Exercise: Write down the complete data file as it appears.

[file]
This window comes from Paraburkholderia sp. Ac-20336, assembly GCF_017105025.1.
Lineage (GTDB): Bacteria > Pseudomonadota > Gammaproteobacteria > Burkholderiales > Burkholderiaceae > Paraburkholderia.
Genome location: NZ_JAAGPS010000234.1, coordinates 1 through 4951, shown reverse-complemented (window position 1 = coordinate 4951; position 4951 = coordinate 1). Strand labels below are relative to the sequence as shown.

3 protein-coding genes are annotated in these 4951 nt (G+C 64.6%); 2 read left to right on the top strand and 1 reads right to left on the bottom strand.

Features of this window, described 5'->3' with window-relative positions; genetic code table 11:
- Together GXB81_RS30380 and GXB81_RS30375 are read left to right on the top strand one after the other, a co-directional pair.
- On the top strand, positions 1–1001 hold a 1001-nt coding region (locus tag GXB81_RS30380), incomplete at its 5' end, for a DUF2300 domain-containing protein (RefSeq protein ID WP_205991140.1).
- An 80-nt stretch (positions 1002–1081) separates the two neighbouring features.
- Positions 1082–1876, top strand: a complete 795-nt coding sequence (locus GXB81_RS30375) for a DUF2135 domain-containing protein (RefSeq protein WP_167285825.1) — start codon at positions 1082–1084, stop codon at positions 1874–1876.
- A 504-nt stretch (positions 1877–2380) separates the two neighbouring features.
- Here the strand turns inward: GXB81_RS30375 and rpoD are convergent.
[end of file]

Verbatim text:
This window comes from Paraburkholderia sp. Ac-20336, assembly GCF_017105025.1.
Lineage (GTDB): Bacteria > Pseudomonadota > Gammaproteobacteria > Burkholderiales > Burkholderiaceae > Paraburkholderia.
Genome location: NZ_JAAGPS010000234.1, coordinates 1 through 4951, shown reverse-complemented (window position 1 = coordinate 4951; position 4951 = coordinate 1). Strand labels below are relative to the sequence as shown.

3 protein-coding genes are annotated in these 4951 nt (G+C 64.6%); 2 read left to right on the top strand and 1 reads right to left on the bottom strand.

Features of this window, described 5'->3' with window-relative positions; genetic code table 11:
- Together GXB81_RS30380 and GXB81_RS30375 are read left to right on the top strand one after the other, a co-directional pair.
- On the top strand, positions 1–1001 hold a 1001-nt coding region (locus tag GXB81_RS30380), incomplete at its 5' end, for a DUF2300 domain-containing protein (RefSeq protein ID WP_205991140.1).
- An 80-nt stretch (positions 1002–1081) separates the two neighbouring features.
- Positions 1082–1876, top strand: a complete 795-nt coding sequence (locus GXB81_RS30375) for a DUF2135 domain-containing protein (RefSeq protein WP_167285825.1) — start codon at positions 1082–1084, stop codon at positions 1874–1876.
- A 504-nt stretch (positions 1877–2380) separates the two neighbouring features.
- Here the strand turns inward: GXB81_RS30375 and rpoD are convergent.